In a bustling knife factory in western Norway—one long known for world-class fixed blades—the craftsmen at Helle have spent the last three years trying to design and perfect a new folding knife that holds up to their standards. The result of their effort is called the Bleja, named after the stunning 4,000-foot peak that emerges from a nearby fjord. But does the Bleja make the cut for me? Let’s find out.
Right from the tube-shaped package, the first thing I noticed about the Bleja is the gorgeous curly birch handle scales on this lockback folder. I’m a traditionalist, and a sucker for wooden handles. I know, the latest space-age handle materials are stronger and last longer, but most of them also lack the beauty of natural wood. And for a wood-devouring bushcraft knife, I’d expect nothing other than a wooden handle. But enough about the pretty wood choice.
I’m not sure how Helle got my hand measurements (I guess you can get anything on the internet these days), but the handle was a perfect fit in my hand. The grip seemed custom made—it was comfortable in the hand and it indexed perfectly. I can tell exactly where my edge is will be, even in the dark. Would I change anything about the handle? Well, maybe. Four of the six stainless steel screw heads stand a little tall on the handle scales. I’d prefer to have them flush and smooth against my palm and fingers, but this may be part of the design – for added grip. Full handle stainless liner scales, a crisp lockback mechanism, and a small lanyard hole complete the handle’s design.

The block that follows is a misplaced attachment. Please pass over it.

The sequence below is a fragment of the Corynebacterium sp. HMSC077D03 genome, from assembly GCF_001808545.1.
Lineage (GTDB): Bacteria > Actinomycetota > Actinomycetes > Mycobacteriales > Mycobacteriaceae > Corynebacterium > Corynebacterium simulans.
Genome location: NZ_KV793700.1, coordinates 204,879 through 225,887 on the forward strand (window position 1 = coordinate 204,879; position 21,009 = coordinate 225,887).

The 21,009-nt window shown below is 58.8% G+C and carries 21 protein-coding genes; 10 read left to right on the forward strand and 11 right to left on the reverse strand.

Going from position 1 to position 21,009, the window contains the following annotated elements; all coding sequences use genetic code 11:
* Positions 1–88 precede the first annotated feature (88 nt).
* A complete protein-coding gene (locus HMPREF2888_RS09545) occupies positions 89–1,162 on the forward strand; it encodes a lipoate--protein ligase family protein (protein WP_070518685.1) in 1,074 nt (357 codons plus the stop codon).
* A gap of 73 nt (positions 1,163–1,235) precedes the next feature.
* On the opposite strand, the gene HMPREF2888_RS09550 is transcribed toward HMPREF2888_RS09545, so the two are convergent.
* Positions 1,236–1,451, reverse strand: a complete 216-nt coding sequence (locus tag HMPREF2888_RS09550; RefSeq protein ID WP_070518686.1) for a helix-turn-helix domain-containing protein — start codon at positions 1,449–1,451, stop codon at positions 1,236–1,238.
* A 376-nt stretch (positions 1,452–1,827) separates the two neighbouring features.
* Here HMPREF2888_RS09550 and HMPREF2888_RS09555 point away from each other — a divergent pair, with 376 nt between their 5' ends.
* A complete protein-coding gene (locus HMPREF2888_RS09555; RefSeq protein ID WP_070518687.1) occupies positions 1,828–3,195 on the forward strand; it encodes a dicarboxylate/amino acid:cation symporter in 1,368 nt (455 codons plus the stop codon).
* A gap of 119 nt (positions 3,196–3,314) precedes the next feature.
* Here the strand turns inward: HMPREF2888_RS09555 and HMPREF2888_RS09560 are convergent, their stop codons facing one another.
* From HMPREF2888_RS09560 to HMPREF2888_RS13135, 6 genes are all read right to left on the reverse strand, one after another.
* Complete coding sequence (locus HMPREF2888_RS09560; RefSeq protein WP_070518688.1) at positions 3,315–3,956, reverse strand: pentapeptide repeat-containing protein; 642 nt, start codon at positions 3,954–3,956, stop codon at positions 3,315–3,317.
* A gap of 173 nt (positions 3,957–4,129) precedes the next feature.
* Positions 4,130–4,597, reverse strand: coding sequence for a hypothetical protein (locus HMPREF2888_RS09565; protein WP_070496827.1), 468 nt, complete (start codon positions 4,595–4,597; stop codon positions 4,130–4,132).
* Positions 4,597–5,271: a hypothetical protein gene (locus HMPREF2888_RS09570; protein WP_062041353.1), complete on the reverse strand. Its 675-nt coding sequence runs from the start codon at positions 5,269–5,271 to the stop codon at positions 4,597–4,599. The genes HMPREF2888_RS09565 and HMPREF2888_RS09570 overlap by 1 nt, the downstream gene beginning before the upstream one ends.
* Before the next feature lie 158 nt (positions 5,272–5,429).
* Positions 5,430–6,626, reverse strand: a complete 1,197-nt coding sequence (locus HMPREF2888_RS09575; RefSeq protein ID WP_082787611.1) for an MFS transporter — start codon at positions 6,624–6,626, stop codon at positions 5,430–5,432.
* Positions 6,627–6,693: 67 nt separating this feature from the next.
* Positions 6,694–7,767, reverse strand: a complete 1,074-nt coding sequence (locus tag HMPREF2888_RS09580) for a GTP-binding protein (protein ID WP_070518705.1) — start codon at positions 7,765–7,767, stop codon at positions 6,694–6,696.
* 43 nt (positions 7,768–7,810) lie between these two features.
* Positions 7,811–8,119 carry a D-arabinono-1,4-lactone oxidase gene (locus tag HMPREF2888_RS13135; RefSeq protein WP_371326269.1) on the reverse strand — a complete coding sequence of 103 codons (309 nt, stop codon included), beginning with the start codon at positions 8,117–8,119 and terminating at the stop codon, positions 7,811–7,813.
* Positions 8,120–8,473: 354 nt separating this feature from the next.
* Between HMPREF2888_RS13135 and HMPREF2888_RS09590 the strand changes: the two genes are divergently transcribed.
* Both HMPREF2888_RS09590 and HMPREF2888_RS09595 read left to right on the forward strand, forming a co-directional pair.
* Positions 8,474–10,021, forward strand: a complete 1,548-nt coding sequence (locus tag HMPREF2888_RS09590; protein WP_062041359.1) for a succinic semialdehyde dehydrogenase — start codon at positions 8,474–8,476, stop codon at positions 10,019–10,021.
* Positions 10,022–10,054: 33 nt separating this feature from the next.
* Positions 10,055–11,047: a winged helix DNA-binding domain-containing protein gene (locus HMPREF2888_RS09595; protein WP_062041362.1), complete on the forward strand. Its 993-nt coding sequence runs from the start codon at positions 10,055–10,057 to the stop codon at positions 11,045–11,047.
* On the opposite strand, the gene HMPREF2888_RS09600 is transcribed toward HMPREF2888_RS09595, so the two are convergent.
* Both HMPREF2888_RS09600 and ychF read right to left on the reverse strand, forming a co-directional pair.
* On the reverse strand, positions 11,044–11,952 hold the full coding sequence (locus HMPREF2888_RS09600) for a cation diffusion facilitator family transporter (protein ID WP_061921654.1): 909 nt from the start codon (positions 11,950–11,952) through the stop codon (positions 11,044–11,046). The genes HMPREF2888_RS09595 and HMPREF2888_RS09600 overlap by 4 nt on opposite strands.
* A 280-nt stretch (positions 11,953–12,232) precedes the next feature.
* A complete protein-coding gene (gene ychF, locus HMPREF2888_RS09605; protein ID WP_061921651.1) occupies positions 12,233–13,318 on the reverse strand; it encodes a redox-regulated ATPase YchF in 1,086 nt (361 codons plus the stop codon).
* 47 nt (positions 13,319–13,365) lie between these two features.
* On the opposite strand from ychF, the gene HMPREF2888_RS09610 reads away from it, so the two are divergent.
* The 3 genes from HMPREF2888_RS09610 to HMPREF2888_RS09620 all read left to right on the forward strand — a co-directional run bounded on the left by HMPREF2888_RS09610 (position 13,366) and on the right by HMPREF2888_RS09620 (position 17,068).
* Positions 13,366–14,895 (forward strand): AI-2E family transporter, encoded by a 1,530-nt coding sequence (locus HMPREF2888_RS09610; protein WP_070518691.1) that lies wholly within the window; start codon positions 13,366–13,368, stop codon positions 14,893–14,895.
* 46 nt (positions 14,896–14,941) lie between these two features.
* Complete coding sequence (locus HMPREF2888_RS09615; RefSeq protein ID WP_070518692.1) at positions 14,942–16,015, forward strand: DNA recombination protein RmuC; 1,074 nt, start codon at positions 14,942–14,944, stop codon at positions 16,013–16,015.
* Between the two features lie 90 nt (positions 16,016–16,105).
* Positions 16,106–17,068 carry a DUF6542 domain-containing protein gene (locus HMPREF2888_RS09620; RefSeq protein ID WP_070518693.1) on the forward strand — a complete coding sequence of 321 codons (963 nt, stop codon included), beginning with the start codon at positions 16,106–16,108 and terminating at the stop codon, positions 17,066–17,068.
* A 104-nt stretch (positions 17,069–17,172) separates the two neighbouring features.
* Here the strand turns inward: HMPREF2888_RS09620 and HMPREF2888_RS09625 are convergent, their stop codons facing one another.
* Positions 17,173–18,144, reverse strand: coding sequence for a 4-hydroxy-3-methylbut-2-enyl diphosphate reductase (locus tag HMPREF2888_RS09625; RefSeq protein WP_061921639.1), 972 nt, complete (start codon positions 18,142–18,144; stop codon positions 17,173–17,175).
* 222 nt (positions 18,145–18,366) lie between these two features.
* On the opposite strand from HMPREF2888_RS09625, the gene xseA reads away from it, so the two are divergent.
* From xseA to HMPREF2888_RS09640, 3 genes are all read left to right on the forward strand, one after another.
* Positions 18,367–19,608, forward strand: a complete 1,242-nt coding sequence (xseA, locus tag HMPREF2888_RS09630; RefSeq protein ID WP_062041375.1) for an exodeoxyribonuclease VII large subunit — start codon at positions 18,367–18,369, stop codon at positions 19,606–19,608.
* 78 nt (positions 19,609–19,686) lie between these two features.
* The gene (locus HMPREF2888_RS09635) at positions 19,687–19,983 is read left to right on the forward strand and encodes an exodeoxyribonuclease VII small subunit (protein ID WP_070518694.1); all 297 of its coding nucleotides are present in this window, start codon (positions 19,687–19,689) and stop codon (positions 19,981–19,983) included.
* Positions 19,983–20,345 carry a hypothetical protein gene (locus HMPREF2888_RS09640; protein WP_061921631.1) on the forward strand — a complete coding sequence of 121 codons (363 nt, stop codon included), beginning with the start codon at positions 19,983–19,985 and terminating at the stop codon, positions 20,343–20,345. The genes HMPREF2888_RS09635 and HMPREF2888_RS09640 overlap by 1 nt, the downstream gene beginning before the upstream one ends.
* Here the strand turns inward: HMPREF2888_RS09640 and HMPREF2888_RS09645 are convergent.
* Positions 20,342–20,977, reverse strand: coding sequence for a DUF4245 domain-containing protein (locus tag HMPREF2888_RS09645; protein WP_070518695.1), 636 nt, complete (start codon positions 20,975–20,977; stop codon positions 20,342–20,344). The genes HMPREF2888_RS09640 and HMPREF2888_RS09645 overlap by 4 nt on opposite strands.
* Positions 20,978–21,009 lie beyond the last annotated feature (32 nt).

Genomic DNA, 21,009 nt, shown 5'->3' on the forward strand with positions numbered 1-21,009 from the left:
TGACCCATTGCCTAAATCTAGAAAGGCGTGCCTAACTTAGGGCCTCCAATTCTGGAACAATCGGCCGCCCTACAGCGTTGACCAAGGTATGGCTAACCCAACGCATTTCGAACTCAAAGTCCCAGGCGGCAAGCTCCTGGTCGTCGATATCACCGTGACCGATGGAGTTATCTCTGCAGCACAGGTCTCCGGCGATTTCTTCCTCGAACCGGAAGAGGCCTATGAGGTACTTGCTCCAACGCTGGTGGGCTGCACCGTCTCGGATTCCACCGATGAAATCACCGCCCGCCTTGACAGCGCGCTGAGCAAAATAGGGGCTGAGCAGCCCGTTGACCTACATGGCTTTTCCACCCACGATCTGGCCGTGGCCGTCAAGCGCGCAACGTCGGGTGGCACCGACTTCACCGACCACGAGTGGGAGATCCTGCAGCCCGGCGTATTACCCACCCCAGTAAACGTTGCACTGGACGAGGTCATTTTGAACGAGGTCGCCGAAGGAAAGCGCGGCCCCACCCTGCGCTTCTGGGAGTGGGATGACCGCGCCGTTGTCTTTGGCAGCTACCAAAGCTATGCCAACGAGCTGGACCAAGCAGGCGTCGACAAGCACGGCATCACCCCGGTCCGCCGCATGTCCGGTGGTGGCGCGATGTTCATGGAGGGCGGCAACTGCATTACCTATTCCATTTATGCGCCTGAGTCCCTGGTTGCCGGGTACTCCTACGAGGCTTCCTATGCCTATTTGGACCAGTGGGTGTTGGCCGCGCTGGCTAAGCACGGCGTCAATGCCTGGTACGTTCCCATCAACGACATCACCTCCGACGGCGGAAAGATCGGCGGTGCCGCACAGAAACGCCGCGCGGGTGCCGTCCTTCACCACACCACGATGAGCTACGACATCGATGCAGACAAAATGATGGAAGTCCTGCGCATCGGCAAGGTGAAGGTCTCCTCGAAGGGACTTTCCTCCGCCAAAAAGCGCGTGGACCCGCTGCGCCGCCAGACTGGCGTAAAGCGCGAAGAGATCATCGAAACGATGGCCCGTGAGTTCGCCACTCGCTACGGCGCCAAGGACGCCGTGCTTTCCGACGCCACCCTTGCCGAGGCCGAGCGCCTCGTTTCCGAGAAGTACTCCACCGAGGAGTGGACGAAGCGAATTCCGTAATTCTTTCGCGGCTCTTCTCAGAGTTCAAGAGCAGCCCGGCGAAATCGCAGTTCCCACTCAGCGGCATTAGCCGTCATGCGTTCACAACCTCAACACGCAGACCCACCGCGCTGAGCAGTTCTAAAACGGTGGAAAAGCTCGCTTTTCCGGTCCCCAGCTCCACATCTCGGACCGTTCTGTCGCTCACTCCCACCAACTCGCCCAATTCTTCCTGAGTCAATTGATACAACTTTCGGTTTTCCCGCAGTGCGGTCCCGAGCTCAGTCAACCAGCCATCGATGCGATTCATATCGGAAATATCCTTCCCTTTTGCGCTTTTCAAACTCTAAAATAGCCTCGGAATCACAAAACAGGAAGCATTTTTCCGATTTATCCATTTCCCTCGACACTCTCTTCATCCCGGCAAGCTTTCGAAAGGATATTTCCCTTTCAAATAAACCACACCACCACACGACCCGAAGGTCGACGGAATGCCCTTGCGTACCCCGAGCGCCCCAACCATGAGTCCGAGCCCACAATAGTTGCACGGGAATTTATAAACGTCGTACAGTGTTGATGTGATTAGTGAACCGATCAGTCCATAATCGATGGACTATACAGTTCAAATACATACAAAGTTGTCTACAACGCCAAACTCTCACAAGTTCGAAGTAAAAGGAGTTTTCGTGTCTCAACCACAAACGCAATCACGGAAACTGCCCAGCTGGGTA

And what about the blade? This is a knife review after all. The triple laminated stainless steel drop point blade bears the traditional Scandinavian grind and it comes from the factory with a razor sharp edge. I have long felt that the Scandi grind is the best edge profile for wood carving, and if a knife like this can’t make a believer out of you, nothing will. The blade carves cleanly and easily, with and against the grain of wood, both hard and soft species. The blade of the Bleja is exemplary: it’s strong, sleek, sharp and sturdy. I wouldn’t change a thing about it. And as a handy bonus, the Scandi grind is easy to sharpen, even for beginners. If you’re looking for a high end bushcraft knife for someone special (or just for yourself), this is a great choice. Yes, it’s expensive, but it takes 45 separate manual operations to build this knife, and it’s built to last. Here are the specs:
Weight: 5.29 ounces
Blade material: Triple laminated stainless steel
Blade length: 4 ½ inches
Handle material: Curly birch wood
Handle length: 4 ½ inches